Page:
This work is in an experimental format that Steinbeck called a “play-novelette.” Burning Bright was Steinbeck’s third attempt at this format, which included Of Mice and Men and The Moon is Down. However, of the three, the final form of Burning Bright cleaves most closely to the format as Steinbeck original conceived of it.
Rather than providing only dialogue and short stage directions, as with a traditional play script, Steinbeck fleshed out the characters, situation, and environment to provide actors with clearer directions and understanding of the play. The goal was to create a theatrical piece that could still be easily read by the single, non-theatrical reader. While providing much more detail than a play script would, in terms of background information, Steinbeck provided less physical description of the characters to allow a director greater freedom in casting the play.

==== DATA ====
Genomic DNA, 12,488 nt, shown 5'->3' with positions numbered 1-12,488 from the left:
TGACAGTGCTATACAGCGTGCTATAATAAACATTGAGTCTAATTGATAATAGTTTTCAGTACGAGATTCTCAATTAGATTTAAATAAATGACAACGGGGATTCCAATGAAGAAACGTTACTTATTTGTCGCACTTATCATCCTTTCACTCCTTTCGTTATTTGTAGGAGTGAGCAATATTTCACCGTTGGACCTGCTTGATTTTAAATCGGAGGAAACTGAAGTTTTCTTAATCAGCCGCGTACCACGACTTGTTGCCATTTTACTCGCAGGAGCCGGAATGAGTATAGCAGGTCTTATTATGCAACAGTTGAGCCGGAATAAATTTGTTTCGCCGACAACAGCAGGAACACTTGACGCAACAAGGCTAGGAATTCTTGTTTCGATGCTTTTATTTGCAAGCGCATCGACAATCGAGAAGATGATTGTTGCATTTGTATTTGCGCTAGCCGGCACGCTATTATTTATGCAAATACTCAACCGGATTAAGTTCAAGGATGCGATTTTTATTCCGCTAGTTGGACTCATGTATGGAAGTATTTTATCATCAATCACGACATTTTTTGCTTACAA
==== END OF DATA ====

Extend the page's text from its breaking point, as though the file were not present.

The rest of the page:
Burning Bright is a morality play, centering on Joe Saul and his wife Mordeen. While Mordeen loves Joe Saul, she suspects that he is sterile. She sleeps with Victor, Joe Saul’s assistant, in order to fulfill Joe Saul’s desire for a child. Ed, a longtime friend of the couple, helps them through the conflict between Joe Saul and Mordeen after they discover that he is, indeed, sterile and not the father of the child.
Steinbeck re-casts the actors and story into different settings and situations through the three acts of the play, to further convey that these characters and the conflict could be anyone. Initially, Steinbeck wanted to call the play Everyman.